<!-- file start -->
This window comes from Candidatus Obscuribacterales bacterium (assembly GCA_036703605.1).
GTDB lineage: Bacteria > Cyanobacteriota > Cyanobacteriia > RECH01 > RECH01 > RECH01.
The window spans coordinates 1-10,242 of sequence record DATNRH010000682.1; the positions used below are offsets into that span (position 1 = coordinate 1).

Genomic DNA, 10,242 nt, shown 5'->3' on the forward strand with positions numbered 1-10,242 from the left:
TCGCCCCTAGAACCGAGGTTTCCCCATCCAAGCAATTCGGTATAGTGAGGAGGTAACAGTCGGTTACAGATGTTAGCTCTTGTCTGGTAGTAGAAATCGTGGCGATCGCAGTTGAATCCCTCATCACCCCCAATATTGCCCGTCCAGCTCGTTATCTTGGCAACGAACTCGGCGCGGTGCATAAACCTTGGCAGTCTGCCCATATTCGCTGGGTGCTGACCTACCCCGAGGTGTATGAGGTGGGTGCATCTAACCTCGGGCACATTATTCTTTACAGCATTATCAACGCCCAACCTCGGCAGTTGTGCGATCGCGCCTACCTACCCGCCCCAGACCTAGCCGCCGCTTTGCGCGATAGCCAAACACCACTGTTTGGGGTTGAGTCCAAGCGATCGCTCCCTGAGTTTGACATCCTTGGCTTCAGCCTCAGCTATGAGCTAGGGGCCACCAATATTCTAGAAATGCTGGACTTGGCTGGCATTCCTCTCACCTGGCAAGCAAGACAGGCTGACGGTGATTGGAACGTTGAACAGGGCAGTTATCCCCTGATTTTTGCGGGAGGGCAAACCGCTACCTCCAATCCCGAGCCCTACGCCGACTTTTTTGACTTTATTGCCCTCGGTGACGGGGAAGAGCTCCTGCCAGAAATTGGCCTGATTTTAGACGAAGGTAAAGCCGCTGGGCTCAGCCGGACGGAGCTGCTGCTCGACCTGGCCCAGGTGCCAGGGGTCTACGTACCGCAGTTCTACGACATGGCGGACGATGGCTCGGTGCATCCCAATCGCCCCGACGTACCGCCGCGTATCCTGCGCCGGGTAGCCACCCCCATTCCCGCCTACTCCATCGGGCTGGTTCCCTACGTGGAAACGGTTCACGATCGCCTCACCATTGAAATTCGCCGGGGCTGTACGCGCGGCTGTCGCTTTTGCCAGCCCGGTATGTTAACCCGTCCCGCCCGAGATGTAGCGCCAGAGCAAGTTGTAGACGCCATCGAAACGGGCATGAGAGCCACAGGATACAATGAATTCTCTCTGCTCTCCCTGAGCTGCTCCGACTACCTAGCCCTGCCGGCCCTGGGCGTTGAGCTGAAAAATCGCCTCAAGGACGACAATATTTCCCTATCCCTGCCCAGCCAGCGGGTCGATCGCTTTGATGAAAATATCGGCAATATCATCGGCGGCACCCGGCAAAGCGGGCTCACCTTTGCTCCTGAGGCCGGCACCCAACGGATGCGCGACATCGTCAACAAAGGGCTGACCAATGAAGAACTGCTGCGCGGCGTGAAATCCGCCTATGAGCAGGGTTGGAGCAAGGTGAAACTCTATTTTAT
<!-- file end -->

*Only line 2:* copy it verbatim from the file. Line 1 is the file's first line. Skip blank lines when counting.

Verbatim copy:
GTDB lineage: Bacteria > Cyanobacteriota > Cyanobacteriia > RECH01 > RECH01 > RECH01.